In a rather candid chat with The New York Times, Joe Belfiore, an engineer on the Windows Phone team, admitted that the platform was indeed a response to the iPhone.
In his own words:
“Apple created a sea change in the industry in terms of the kinds of things they did that were unique and highly appealing to consumers. We wanted to respond with something that would be competitive, but not the same.”
At a time when the entire industry was largely inspired by Apple’s work, it was very unlike Microsoft to start off with a strategy to do something different.
The NYT article offers an interesting look back into the history, specifically the inception, of Windows Phone:
in December 2008, Terry Myerson, who had just taken over engineering for the mobile group, convened a meeting that members of his management team came to call the “cage match.”
With a prototype of a new Windows Mobile phone on a table, Mr. Myerson, a no-nonsense engineer , led a heated debate over whether any of the software could be salvaged. No one was leaving the room until the issue was resolved, he said.
Seven hours later, the meeting finally adjourned, after Mr. Myerson got a call from his wife saying a pipe had frozen at his home. By then, a consensus had emerged that there wasn’t much technology worth saving. “We had hit bottom,” Mr. Myerson, who is now 39.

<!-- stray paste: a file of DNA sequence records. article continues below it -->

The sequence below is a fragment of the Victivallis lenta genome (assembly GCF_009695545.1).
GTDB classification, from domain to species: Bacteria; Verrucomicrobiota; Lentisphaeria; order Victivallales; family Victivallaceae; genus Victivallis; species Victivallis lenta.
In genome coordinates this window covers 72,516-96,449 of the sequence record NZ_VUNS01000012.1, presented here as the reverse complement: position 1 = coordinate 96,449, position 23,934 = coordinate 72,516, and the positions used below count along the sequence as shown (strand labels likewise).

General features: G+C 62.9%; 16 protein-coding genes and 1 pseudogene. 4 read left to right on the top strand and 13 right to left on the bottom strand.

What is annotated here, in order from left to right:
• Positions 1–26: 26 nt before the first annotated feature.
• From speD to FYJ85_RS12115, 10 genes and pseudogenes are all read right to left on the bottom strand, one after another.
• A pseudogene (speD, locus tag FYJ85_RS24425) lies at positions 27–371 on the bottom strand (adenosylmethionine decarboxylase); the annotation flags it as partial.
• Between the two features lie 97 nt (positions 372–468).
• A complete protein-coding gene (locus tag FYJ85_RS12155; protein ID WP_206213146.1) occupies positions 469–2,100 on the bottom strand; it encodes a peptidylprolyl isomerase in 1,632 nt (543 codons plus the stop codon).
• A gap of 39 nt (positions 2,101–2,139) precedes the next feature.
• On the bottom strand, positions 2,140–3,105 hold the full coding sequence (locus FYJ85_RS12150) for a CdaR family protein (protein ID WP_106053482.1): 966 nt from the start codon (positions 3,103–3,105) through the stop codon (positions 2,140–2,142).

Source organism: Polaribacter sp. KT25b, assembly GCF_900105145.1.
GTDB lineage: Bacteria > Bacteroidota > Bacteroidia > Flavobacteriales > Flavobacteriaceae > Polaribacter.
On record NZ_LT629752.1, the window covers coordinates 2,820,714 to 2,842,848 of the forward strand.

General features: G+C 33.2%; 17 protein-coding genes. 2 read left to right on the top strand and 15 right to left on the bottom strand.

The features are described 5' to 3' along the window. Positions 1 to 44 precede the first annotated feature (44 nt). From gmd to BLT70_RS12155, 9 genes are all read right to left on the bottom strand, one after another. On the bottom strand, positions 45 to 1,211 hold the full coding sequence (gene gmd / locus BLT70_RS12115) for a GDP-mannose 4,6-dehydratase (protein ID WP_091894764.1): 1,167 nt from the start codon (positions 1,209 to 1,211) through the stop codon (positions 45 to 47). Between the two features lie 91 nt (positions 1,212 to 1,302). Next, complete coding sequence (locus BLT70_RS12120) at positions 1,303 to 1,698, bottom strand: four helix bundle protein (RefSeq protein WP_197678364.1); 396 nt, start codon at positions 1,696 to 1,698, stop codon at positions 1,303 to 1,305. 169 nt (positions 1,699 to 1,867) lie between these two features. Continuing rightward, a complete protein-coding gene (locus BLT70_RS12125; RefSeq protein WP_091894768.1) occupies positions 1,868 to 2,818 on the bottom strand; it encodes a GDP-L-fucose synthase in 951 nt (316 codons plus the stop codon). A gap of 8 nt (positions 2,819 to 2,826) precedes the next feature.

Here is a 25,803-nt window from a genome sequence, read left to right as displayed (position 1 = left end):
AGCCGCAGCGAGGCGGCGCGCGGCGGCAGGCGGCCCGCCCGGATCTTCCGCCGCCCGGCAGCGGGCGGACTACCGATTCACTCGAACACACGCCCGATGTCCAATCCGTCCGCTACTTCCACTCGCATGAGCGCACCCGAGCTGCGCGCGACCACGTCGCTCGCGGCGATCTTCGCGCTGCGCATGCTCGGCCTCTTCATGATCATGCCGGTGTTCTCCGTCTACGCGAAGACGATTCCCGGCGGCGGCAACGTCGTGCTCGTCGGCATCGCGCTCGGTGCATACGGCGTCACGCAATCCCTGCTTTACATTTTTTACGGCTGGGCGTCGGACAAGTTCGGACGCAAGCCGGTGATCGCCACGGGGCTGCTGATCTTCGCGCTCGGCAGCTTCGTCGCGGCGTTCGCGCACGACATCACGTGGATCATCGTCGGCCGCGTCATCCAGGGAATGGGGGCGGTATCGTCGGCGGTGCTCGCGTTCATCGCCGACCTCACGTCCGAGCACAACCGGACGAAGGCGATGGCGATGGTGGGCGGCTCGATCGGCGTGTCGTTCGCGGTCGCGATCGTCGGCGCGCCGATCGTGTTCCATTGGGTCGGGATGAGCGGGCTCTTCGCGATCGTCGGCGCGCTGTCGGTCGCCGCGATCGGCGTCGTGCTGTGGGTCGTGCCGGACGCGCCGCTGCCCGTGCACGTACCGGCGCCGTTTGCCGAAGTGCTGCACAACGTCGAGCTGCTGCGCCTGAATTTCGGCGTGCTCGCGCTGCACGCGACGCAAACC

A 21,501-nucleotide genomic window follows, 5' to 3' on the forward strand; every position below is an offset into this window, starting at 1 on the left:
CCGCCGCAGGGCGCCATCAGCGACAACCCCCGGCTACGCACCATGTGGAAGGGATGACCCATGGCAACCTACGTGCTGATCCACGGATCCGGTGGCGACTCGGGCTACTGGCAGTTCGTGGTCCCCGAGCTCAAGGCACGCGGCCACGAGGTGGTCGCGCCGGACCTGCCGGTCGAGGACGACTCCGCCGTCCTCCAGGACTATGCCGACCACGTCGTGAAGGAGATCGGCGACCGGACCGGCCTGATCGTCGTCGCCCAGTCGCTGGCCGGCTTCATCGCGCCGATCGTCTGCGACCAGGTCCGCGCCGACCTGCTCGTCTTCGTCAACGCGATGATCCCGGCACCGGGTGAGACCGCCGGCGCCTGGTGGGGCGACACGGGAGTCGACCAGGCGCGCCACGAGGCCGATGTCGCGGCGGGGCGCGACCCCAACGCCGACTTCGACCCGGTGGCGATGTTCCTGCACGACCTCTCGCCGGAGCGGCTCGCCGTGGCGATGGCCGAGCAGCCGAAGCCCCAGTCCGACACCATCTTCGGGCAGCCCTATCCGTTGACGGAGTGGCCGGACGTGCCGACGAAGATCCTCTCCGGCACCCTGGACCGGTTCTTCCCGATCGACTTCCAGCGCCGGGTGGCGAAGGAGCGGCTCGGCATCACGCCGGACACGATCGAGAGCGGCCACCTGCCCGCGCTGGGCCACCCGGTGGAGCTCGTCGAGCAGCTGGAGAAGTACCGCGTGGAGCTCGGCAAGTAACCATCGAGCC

The mobile group decided to start with a blank slate and the freedom to “try new things, build a new team and set a new path.” This obviously delayed Microsoft’s full fledged dive into the “modern smartphone” era, and Google capitalized on this delay to roll out improved versions of Android and gain market-share.
Metro, the User Interface that sets Windows Phone apart from its competitors, arose from the ashes of Zune, Microsoft’s (now dead) response to the iPod. Bill Flora, one of the designers of Windows Phone, tells NYT that signs in airports and other transportation hubs served as an inspiration for early prototypes:
He [Flora] borrowed the emphasis on clarity, clean typography and broadcast-quality transitions between screens from Zune, which he had worked on with Mr. Belfiore.
(A subway map. An example of the “signs on transportation hubs” Bill Flora talks about. via Smashing Magazine)
(A WP7 app using the Metro UI)
Along with the new Metro design language, Microsoft set minimum requirements for a device which would run the Windows Phone OS. Their view on computers in general started sounding similar to that of Steve Jobs:
“It’s not just about software,” said Albert Shum, general manager of the design studio for Windows Phone. “It’s about the whole end-to-end experience.”
The NYT article goes onto say that, this year would be crucial for Microsoft to establish Windows Phone as a smartphone OS for the masses, and not just the tech community.
Going forward, Nokia would play an increasingly important role in Microsoft’s efforts to raise the bar of Windows Phone hardware. Other OEMs like Samsung and HTC majorly rely on Android, and Nokia is the only company which has bet its entire (smartphone) future on Windows Phone and who could forget that Stephen Elop, Nokia’s CEO, headed Microsoft’s Business Division before moving to Nokia.
Nokia is indeed, as Stephen Elop tells NYT, doing their best work for Windows Phone, and the Lumia 800 is a perfect example of that. The Finnish company is rumored to introduce the Lumia 800’s successor, dubbed Lumia 900, at CES in a few days.